Applied Behavior Science for Health and Happiness
Designing Content for Low-Literacy Readers: Image, Form, Interest
Designing Content for Low-Literacy Readers: Image, Form, Interest

Designing Content for Low-Literacy Readers: Image, Form, Interest

Designing Content for Low-Literacy ReadersA rule of thumb in developing content is to keep the reading level as low as possible for accessibility to the widest possible range of readers. This is challenging for writers; reading levels are typically calculated using algorithms like the Fry Method that account for word length and sentence complexity. Multi-syllable words and multi-part sentences lead to higher reading levels. As a writer, I lament the loss of elegant sentence structure and deliberate diction resulting from attempts to make content accessible to all readers. As a psychologist, I wonder if it’s always necessary given the shortcuts people use for information processing.

There are ways besides choosing easier words and shorter sentences that can help enhance readers’ comprehension of materials. For example, strategically selected images can help illustrate the concepts discussed (and is it any accident that children’s books are image-heavy)? The inclusion of images can also help to encourage readers to form their own mental pictures of what they’re reading, a strategy shown to improve comprehension.

The way text is formatted can also impact how easily it’s understood by readers. There are many best practices around how to format a page on the web, including keeping content concise and using headlines and sub-heads judiciously (this is probably my favorite article on formatting web content). There are also tools writers can use to make their content reader-friendly. For example, one company called Asymmetrica Labs has created a tool that inserts spaces into web text to maximize reader comprehension.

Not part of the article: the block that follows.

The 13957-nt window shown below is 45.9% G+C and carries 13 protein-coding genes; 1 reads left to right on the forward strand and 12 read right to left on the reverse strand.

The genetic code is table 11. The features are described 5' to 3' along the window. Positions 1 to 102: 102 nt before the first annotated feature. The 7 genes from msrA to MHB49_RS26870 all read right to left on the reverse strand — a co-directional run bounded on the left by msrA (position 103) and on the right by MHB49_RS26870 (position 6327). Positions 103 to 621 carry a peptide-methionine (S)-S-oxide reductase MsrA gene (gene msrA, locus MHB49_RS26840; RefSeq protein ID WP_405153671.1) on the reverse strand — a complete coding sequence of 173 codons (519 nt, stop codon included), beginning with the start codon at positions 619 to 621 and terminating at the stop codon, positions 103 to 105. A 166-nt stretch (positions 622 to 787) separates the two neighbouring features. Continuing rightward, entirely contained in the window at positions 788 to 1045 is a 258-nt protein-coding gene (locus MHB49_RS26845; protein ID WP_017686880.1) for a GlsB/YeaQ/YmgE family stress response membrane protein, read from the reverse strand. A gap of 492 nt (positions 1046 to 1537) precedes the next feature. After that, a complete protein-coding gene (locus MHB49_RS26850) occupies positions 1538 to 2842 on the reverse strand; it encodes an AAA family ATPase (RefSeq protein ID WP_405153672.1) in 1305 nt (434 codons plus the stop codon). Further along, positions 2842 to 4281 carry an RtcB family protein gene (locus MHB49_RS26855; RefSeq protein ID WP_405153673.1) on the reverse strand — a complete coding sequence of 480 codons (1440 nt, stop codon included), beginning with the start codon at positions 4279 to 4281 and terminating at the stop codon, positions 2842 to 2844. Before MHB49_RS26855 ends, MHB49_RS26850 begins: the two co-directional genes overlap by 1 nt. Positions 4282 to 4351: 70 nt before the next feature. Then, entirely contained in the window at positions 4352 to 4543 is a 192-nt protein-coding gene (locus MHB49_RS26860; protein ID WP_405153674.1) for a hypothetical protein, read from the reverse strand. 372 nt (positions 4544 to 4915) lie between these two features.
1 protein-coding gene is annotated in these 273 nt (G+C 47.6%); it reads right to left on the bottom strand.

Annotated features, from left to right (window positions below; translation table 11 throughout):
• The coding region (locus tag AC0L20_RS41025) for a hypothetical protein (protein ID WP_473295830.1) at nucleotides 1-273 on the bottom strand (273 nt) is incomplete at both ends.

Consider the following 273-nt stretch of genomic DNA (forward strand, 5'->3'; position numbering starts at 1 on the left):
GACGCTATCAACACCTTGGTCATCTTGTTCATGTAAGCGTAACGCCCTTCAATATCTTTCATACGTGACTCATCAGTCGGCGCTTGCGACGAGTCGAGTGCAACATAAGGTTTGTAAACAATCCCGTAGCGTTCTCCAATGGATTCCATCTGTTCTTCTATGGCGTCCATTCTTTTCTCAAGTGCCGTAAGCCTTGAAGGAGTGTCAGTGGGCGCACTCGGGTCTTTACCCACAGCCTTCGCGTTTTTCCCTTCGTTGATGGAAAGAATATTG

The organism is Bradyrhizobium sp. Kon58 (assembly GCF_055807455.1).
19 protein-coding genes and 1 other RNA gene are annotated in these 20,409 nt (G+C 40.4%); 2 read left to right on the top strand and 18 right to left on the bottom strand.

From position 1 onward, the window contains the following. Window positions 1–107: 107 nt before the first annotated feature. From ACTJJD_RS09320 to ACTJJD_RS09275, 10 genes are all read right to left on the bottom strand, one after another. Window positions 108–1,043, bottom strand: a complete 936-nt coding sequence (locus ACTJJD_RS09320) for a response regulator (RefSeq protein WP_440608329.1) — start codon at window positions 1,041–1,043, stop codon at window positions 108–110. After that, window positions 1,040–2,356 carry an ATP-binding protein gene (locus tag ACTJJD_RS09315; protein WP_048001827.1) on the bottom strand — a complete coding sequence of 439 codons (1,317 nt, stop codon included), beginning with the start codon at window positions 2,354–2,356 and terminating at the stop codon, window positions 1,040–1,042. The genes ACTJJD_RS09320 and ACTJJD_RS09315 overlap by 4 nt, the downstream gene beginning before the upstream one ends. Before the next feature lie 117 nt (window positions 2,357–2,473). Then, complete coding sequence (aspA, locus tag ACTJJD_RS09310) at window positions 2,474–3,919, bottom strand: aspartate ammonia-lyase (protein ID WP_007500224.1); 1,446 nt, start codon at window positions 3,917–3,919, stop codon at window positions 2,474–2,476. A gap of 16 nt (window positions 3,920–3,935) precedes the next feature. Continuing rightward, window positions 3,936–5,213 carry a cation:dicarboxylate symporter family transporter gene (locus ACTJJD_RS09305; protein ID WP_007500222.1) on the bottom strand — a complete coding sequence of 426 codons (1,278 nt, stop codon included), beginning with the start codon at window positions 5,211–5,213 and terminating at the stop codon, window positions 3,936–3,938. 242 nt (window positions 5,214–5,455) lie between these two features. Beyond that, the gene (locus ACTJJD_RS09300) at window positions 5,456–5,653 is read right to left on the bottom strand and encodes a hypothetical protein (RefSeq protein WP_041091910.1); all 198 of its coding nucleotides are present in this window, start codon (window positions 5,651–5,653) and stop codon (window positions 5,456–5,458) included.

Another way that people can grasp material that is technically above their reading level is if they believe it’s relevant to them. When I worked for HealthMedia, our founder used to say that long-haul trucking magazines are measured at an advanced reading level even though most truckers don’t have a commensurate level of formal education. It’s not an issue because the content in the magazines is relevant and interesting to the people reading it. (For what it’s worth, I have never been able to find this particular research study, but the point stuck with me.)

There seems to be some evidence that personal relevance improves comprehension. One research study that had adult learners participate in the decision of what to read and focus on materials with real-world relevance found that this way of teaching reading led to more reading at home, outside of class. It seems that linking the activity of learning to read to subjects that are either interesting to the learner or matter for the learner’s everyday life helps to make reading more interesting.

So what if you create content related to health, with the goal of helping people to improve their well-being? This circles back to the idea that people really need to choose their own health goals, ones that matter personally to them. It’s through this goal-setting process that we can start to create relevance in health communications.

Absolutely, adopt the best practices of making content easy to read and scan so that it’s accessible to the widest possible range of readers. But I don’t think text needs to be simplified to the point of losing meaning, even for people with lower levels of literacy. Wise use of images, clever formatting, and most importantly, a focus on why the material is relevant and interesting to readers can help people get the most out of your content.